Regardless of whether you like any of these guys or not, their works are still... unique. I mean, gosh, look at this episode. This is an Æon Flux episode starring Æon, her female partner, and the bleached-hair dude Trevor Goodchild tryign to escape this off-shore oilrig. You may have to watch it several times to at least get the story because there is no frickin' dialogue. Peter Chung actually told these crazy stories without any dialogue! Watch:
Anybody got that? Crazy, huh? I may have just begun unearthing a lot of classic and weird American and Japanese animation, but never have I seen something as wicked or as intellectual as this. In animation, no doubt. I like it when directors tear down preconceived notions about stuff.
An old interview by Emru Townsend and Peter Chung:
"I liked that undercurrent of people always being watched by somebody. There's always some camera, some person, some... thing floating around just looking at people all the time..."
"..obviously, and I was interested in making the dialogue somewhat mysterious. And the idea of people knowing that what they were saying was being observed, and recorded, and monitored, made them say things which weren't necessarily what they were thinking.
They say things that they want other people to hear. In other words, you sort of have to interpret what people are saying, as well as what they're doing visually. So dialogue became another layer of stuff that you had to figure out."
Eh? An American cartoon that wants me to think? Wants me to interpret things visually? But I am so used to directors spoiling things for the audience! So used to villains spelling out their intentions, for heroes to speak as if he or she is talking down on the audience! Blashphemy!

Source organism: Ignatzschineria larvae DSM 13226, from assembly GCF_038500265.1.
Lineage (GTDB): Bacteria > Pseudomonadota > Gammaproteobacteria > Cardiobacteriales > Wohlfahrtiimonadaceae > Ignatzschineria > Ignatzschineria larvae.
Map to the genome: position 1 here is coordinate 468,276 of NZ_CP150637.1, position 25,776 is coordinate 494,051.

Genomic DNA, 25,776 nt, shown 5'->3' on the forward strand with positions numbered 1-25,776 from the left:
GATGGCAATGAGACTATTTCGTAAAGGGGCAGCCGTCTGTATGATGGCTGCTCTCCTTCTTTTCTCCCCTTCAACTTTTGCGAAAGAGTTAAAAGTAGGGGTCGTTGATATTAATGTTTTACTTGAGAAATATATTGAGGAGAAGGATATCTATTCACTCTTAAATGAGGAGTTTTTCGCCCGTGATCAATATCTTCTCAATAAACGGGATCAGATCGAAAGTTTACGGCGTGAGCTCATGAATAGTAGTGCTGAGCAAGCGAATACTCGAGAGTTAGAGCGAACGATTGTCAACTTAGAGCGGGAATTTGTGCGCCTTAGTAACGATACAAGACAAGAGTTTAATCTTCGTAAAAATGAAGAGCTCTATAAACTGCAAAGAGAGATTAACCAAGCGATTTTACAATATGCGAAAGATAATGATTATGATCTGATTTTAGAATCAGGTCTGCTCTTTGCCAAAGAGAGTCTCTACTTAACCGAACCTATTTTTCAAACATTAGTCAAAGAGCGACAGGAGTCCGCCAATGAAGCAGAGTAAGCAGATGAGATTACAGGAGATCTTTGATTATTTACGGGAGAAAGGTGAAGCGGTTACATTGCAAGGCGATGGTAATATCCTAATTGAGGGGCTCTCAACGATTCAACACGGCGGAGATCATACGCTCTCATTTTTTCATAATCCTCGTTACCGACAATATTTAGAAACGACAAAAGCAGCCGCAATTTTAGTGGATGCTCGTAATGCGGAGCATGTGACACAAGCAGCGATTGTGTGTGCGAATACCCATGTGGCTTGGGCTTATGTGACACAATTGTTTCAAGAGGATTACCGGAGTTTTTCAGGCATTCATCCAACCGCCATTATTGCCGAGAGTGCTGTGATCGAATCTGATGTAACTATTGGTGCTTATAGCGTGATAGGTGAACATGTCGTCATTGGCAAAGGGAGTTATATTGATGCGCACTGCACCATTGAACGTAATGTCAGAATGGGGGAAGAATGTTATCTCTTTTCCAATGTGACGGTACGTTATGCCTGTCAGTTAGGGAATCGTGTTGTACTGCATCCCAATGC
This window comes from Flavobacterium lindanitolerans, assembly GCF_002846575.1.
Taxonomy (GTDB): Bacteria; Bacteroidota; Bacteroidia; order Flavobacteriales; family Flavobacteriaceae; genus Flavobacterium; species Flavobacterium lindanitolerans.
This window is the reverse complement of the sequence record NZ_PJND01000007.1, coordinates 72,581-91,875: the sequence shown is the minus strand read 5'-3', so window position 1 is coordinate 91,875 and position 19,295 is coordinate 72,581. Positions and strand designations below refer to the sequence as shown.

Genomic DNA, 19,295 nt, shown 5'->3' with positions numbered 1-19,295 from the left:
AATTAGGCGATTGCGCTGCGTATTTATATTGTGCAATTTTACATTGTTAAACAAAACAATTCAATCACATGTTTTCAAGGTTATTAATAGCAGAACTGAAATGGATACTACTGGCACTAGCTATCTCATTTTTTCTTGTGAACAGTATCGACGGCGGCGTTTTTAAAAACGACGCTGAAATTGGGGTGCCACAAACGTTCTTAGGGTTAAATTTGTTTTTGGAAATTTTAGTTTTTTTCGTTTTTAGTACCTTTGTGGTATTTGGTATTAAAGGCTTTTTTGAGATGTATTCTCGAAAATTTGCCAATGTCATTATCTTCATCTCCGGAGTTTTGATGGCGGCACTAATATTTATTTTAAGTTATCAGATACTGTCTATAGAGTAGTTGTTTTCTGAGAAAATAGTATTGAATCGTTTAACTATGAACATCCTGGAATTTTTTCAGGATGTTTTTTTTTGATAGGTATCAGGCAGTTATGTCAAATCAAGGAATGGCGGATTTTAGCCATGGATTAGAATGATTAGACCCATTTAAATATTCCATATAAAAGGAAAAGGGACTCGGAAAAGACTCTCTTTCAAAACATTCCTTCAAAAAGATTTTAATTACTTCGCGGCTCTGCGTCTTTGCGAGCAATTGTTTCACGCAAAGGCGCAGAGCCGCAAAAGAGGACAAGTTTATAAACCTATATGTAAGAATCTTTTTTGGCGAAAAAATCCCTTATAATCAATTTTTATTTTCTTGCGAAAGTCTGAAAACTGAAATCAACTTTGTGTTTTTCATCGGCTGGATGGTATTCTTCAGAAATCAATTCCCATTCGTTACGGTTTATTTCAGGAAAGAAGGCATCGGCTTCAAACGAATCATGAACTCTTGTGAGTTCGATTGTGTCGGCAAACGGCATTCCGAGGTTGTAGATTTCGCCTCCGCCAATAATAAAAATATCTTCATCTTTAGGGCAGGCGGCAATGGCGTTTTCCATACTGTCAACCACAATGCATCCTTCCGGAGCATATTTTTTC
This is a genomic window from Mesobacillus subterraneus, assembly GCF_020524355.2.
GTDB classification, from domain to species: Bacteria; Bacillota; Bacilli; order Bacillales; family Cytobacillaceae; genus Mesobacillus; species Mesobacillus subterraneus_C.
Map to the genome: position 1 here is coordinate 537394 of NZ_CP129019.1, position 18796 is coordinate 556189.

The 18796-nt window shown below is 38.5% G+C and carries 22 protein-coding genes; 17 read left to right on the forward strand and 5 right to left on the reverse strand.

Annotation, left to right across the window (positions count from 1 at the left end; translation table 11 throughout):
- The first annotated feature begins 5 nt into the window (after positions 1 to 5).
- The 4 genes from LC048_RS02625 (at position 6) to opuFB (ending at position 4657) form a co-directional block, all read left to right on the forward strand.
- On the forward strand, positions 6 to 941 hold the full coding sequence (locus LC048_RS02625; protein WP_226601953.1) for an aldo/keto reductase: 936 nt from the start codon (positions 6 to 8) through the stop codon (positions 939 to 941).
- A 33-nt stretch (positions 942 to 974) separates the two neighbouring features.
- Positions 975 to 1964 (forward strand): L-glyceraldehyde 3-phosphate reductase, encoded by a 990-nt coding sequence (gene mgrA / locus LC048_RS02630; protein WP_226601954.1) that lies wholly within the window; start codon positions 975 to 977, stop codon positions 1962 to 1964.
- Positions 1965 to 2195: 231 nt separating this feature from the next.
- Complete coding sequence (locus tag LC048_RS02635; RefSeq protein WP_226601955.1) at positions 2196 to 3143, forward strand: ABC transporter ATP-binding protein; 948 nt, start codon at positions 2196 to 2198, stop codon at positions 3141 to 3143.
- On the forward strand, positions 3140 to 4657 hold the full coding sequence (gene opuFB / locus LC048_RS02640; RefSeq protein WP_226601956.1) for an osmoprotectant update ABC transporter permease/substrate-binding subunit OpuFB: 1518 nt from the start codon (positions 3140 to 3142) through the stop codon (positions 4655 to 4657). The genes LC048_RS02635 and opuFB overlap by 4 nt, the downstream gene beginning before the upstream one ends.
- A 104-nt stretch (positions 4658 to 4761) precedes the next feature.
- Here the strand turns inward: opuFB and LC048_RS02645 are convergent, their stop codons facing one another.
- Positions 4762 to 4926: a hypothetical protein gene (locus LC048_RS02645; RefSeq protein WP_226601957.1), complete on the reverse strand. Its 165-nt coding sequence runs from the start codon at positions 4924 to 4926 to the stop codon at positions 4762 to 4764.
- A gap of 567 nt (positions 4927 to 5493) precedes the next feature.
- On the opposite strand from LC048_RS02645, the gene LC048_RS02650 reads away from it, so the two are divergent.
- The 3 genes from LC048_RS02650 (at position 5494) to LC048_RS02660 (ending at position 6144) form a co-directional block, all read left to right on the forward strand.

Æon Flux was one of those shorts that I found you could look at one way--you know, people can just look at it and say, "Wow! People shooting each other!"--this is in the first and second seasons, of course--but you can look at it another way, and really look at what's happening, and say, "Ah, okay!", like the one with the elevator running between five different floors. That one's great. (episode posted above this post)
...You sit there the first time, saying, "What? What?!" And you get the obvious joke at the end with the plug, but when you watch it a second time, you catch all the little details, you go, "Ooh, I see!" Or the one with the video camera where she goes to assassinate the guy in his house.(episode found in the bottom of the first part of Peter Chung Special) It took me three times to watch it before I really paid attention to the time on the camera, on the videocassette, and on the clock. Then I realized, okay, this is what she's doing now, this is what happened a few minutes ago, and so on and so on. And after all that it fits together perfectly."
I will have to rewatch that actually... But Peter's next reply is a sensible one. One that many people in the creative industry also struggle to maintain.
"It's a delicate balance to get, because you can turn people off by confusing them, and just get them to disengage totally, which is not what I want. The strategy really is to get them to feel encouraged to pay closer attention. So far the response has been pretty good... I mean, the idea with the series was that MTV wanted to reach more of a mass audience as opposed to sort of the cult following that the shorts had had. But I wasn't really interested in doing something formulaic in the way most shows are. I..."
So there. You can see how this turned out... The trend never caught on. A lot of mainstream American animation (Remember: Æon Flux was being marketed as mainstream) is still catered to simpletons and pre-teens. Stuff like this 'Robotech: The Shadow Chronicles' movie perhaps. You know, kids stuff. The kind of adult-style visual narrative, audience-participation kinda thing usual exists only in that indie/underground stuff I have no idea about. It's a shame really, but yeah, that's how the market works. No wonder the ads of the anime Paprika were mocking this 'preconceived notion'.
Here's how Peter Chung combated that 'notion'.
Well, you know, I'm fairly realistic about that kind of thing, I've worked in the animation industry for about fifteen years, and, well, the character was really designed and conceived to be appealing, to be appealing on a visceral level, so that even if you didn't understand what was going on in the story, she'd be fun and entertaining to watch...